The Federal Government has stated that it does not administer expired AstraZeneca COVID-19 vaccines to its citizens.
Minister of Health, Osagie Ehanire, made this known in a statement on Wednesday while reacting to a report claiming that the country has in its possession one million doses of expired COVID-19 vaccines.
According to the minister, the vaccines which expired in November were gotten from some European countries through the COVAX initiative and had been destroyed since their expiration date.
Ehanire asserted that Nigeria now “politely declines all vaccine donations with short shelf life or those that cannot be delivered in time”.
He said: “Nigeria has, of late enjoyed the generosity of several, mainly European countries, who have offered us doses of Covid-19 vaccines out of their stockpiles, free of charge, through COVAX or AVAT facility.
“These donations are always acknowledged and thankfully received: however, some of them had residual shelf lives of only a few months that left us a very short time, some just weeks, to use them, after deduction of time to transport, clear, distribute and deliver to users. If such vaccines arrive back-to-back or are many, logistic bottlenecks occasionally arise.
“We appreciate the kind gesture of donors, but also communicated the challenge of short shelf lives, whereupon some manufacturers offered to extend the vaccine shelf life after the fact, by 3 months, a practice that, though accepted by experts, is declined by the Federal Ministry of Health, because it is not accommodated in our standards. Nigeria does not dispense vaccines with a validity extended beyond labelled expiry date. We continue to adhere to our rigorous standards.”
Ehanire added that Nigeria had administered over 10 million doses of short-life vaccines, stressing that the government had informed countries that most of the vaccines donated to Nigeria have residual shelf lives.
He added: “Donation of surplus Covid-19 vaccines with expiring shelf lives to Developing Countries has been a matter of international discussion.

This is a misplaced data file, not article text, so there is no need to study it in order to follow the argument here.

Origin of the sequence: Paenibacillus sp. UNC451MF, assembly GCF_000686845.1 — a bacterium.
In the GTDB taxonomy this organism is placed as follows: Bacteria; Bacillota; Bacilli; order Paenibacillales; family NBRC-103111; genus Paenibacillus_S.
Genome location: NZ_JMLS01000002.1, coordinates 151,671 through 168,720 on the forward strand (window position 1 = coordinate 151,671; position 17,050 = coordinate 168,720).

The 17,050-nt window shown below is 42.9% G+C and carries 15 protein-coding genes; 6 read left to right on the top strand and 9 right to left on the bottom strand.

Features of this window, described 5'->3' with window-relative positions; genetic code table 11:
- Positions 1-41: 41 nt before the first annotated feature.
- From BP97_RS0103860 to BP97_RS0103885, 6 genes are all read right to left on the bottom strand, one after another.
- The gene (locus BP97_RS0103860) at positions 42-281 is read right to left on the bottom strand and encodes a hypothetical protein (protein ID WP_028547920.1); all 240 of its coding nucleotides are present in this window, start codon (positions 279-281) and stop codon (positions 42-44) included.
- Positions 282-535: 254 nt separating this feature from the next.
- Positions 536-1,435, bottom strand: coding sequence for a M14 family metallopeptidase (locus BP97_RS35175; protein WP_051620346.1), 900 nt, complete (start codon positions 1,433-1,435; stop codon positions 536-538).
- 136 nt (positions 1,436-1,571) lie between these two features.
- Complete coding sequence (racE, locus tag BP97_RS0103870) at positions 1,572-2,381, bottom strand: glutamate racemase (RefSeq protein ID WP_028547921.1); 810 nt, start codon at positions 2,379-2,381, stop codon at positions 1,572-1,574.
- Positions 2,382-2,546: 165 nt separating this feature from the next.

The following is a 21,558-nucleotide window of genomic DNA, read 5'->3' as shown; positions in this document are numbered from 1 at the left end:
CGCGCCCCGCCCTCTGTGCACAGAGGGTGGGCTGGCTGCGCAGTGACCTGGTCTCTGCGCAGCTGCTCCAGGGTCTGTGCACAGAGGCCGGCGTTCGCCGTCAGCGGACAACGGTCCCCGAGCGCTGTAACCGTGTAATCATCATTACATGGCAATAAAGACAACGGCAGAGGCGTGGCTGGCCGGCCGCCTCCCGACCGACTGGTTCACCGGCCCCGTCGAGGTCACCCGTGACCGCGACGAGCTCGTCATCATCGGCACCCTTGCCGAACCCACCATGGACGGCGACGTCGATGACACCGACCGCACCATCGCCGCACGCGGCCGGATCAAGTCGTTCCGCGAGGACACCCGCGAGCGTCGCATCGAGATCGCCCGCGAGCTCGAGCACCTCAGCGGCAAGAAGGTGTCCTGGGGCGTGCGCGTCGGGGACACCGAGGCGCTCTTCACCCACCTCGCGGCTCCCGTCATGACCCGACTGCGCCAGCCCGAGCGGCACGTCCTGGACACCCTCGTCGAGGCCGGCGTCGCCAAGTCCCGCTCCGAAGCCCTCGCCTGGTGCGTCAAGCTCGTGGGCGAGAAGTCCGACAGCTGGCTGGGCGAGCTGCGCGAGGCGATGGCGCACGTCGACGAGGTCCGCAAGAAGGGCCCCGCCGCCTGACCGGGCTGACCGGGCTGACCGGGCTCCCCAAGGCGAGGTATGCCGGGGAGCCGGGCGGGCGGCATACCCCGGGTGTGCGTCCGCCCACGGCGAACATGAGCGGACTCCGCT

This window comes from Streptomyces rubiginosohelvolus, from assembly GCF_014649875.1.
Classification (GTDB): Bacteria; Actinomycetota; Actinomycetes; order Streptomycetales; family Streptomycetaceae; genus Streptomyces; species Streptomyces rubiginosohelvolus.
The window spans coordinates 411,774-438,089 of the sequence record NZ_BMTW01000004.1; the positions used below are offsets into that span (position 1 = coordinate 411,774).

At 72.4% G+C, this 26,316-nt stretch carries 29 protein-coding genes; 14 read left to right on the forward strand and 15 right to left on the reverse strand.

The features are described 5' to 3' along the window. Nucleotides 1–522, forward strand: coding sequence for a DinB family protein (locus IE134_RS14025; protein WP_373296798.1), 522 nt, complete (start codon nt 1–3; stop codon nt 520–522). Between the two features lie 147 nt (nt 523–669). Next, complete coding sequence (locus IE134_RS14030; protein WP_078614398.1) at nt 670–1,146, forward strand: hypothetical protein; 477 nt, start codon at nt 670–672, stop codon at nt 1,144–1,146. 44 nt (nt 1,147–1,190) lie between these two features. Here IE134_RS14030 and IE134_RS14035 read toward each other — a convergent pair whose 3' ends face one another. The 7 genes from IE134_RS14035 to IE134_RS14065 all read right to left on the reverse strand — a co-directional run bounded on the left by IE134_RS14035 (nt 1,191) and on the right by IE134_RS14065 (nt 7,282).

”Developing countries like Nigeria accept them because they close our critical vaccine supply gaps and, being free, save us scarce foreign exchange procurement cost. This dilemma is not typical to Nigeria, but a situation in which many Low- and medium-income countries find themselves.
“Donors also recognize a need to give away unused vaccines, before they expire in their own stock, but they need to begin the process early enough and create a well-oiled pathway for prompt shipment and distribution through the COVAX and AVAT facilities, to reduce risk of expiration. With better coordination, vaccines need not expire in the stock of Donors or Recipients.
“Nigeria has utilized most of the over 10m short-shelf-life doses of Covid-19 vaccines so far supplied to us, in good time, and saved N16.4B or more than $40m in foreign exchange. The vaccines that expired had been withdrawn before then, and will be destroyed accordingly, by NAFDAC.”
Ehanire said one of the ways to curb incidents of expired vaccines is for Nigeria to produce its own vaccines that will have at least 12 months expiration life.
“The long term measure to prevent such incident is for Nigeria to produce its own vaccines, so that vaccines produced have at least 12 months to expiration. This is why the Federal Ministry of Health is collaborating with stakeholders to fast-track the establishment of indigenous vaccine manufacturing capacity. This is a goal we are pursuing with dedication,” he said.
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